A member of the Howard County Council has proposed a novel approach to give community associations a way to crack down on a segment of homeowners who neglect to pay their condo fees.

The Federal Housing Authority — which has become the preeminent lender in community associations — has significantly tightened its requirements. Based on the massive mortgage failures in California, Nevada and Florida, the FHA now requires that at least 50 percent of the association be owner occupied, that the annual budget include at least 10 percent allocated to replacement reserves and that no more than 15 percent of the units be delinquent on assessments (although on a case-by-case basis this can be slightly modified). And to get an FHA loan, the association must be certified by the Department of Housing and Urban Development and FHA.

Calvin Ball (D-East Columbia) is an elected Howard County Council member. He discovered that of the 25 community associations in his district, 18 of them were not certified by FHA. Accordingly, on March 19, along with others on the council, he introduced Bill 10.

In Howard homeowners seeking to rent their property must obtain a rental license from the county Department of Inspections, Licenses and Permits, and many other jurisdictions have similar requirements. The bill would allow the county to reject a license application or even cancel an existing license if the homeowner is at least 60 days delinquent in paying the association assessments.

According to Ball, his bill does not solve the entire issue. He concedes there are many owners who are delinquent but do not rent their units. However, “this bill aims at protecting the investments we all have in our communities.” His office has been contacted by many condominium or homeowner associations “expressing the frustration they experience with homeowners who have chosen to rent their properties but fail to satisfy association obligations. FHA financing factors in delinquency rate, reserve funds and owner-occupied limits, all of which are impacted by the failure of these homeowners to pay association fees.”

“CB-10,” adds Ball, “attempts to establish a recourse that associations could use to collect unpaid dues from homeowners applying for a rental license from the county or who already possess a rental license.”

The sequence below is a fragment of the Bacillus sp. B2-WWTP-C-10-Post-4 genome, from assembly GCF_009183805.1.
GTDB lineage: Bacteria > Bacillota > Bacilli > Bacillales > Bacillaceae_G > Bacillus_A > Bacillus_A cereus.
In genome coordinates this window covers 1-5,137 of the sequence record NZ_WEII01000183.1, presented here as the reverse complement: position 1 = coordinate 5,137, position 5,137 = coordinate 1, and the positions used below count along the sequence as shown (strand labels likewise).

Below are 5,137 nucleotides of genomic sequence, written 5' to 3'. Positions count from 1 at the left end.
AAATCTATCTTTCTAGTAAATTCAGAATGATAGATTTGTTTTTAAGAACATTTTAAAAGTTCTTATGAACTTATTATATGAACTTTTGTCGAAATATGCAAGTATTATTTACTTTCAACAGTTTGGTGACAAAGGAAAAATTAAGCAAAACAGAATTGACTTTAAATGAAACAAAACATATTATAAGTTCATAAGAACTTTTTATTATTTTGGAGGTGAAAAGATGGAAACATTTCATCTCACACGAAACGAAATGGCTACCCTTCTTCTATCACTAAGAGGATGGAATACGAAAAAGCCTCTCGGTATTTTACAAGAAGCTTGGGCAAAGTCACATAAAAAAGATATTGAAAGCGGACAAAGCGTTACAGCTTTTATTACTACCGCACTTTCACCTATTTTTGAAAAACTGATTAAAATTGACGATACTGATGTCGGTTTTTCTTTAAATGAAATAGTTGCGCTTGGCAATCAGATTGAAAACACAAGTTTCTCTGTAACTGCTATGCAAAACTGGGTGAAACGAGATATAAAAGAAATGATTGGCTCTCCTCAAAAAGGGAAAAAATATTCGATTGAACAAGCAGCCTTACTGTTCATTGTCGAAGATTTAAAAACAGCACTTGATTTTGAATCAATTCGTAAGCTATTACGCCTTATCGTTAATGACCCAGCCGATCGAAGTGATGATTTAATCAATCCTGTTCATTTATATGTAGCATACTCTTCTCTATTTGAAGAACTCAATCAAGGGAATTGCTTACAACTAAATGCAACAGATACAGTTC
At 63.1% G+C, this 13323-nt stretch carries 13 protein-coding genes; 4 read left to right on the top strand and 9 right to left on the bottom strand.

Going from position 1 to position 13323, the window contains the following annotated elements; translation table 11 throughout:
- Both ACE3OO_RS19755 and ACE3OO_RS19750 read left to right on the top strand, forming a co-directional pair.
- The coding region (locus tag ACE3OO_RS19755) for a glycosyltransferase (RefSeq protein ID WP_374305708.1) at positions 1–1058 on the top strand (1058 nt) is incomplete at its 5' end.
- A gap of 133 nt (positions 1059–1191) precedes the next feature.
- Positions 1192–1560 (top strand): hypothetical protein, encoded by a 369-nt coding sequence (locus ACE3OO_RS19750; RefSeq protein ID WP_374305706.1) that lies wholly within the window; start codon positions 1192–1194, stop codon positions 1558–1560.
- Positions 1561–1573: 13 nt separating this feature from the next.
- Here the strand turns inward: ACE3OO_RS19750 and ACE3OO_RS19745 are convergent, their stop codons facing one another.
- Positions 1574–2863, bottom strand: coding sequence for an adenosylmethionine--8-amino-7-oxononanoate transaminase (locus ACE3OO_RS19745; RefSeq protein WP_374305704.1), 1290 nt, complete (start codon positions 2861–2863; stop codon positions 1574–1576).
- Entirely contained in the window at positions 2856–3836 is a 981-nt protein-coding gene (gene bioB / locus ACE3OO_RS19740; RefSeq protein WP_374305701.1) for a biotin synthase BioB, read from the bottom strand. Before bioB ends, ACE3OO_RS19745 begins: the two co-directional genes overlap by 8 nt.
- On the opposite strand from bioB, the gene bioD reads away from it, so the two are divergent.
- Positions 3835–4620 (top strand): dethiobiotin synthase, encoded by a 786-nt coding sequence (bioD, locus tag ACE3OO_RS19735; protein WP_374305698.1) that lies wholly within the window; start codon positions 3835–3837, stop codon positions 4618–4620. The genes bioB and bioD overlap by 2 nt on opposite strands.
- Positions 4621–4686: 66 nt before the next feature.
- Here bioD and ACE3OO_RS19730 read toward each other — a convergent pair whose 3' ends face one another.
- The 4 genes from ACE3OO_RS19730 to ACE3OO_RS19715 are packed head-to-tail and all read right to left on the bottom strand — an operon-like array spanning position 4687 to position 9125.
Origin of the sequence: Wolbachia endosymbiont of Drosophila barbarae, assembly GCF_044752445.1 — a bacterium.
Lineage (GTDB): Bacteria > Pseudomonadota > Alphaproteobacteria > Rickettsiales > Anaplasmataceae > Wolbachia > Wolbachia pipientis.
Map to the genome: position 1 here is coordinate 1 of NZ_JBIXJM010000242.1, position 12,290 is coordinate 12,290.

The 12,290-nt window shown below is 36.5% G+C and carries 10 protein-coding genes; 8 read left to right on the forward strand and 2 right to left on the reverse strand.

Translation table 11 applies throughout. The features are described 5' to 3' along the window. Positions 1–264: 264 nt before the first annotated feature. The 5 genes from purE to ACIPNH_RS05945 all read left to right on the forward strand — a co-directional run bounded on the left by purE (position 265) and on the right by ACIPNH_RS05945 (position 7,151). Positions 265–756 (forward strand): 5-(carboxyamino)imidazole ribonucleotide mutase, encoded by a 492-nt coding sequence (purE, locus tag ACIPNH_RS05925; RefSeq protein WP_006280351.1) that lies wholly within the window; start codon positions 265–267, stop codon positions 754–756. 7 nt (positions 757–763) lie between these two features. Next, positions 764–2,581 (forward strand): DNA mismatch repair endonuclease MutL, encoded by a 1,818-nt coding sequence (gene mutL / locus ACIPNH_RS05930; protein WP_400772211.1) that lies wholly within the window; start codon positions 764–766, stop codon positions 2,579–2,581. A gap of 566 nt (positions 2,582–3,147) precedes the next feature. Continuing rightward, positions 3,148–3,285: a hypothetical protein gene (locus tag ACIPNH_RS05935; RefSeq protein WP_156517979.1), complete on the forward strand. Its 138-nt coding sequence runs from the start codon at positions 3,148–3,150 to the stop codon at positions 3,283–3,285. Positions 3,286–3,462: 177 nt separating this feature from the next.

This bill may be voted on as early as Monday, and the council member is urging community association owners and leaders to attend the session starting at 7:30 p.m. in the Banneker Room of the George Howard Building.

Howard County is the only Maryland jurisdiction taking on this issue, but homeowners and boards of directors throughout the state — and throughout the country — are watching this legislation with interest.

Collection of delinquent accounts is difficult, time consuming and often expensive since it frequently requires court involvement. And it is especially galling to boards of directors when a tenant is paying rent to the owner, but the owner is not paying monthly dues.

There is, however, in addition to legislation, a way to resolve this. Many associations have enacted what we call a “lease addendum.” The board enacts a rule (consistent with the procedures of applicable law), which requires all landlords and potential tenants to include an addendum to their existing lease. This document — signed by the landlord, the tenant and an association board member — states at least the following:

●The tenant has been provided with a copy of the association legal documents.

●The tenant agrees to be bound by the legal requirements.

●The tenant agrees that the association has the right to bring action against the tenant should there be violations of the legal requirements, and should the landlord not pay the association’s assessment, the tenant will, upon demand by the association, start paying the rental amount to the association.

Associations, especially in Howard, should consider whether to endorse CB-10. But associations throughout the area should also consider enacting the lease addendum. That way, if the landlord refuses to pay the monthly assessment, you can get the money from the tenant.

Benny L. Kass is a Washington lawyer. This column is not legal advice and should not be acted upon without obtaining legal counsel. For a free copy of the booklet “A Guide to Settlement on Your New Home,” send a self-addressed stamped envelope to Benny L. Kass, 1050 17th St. NW, Suite 1100, Washington, D.C. 20036.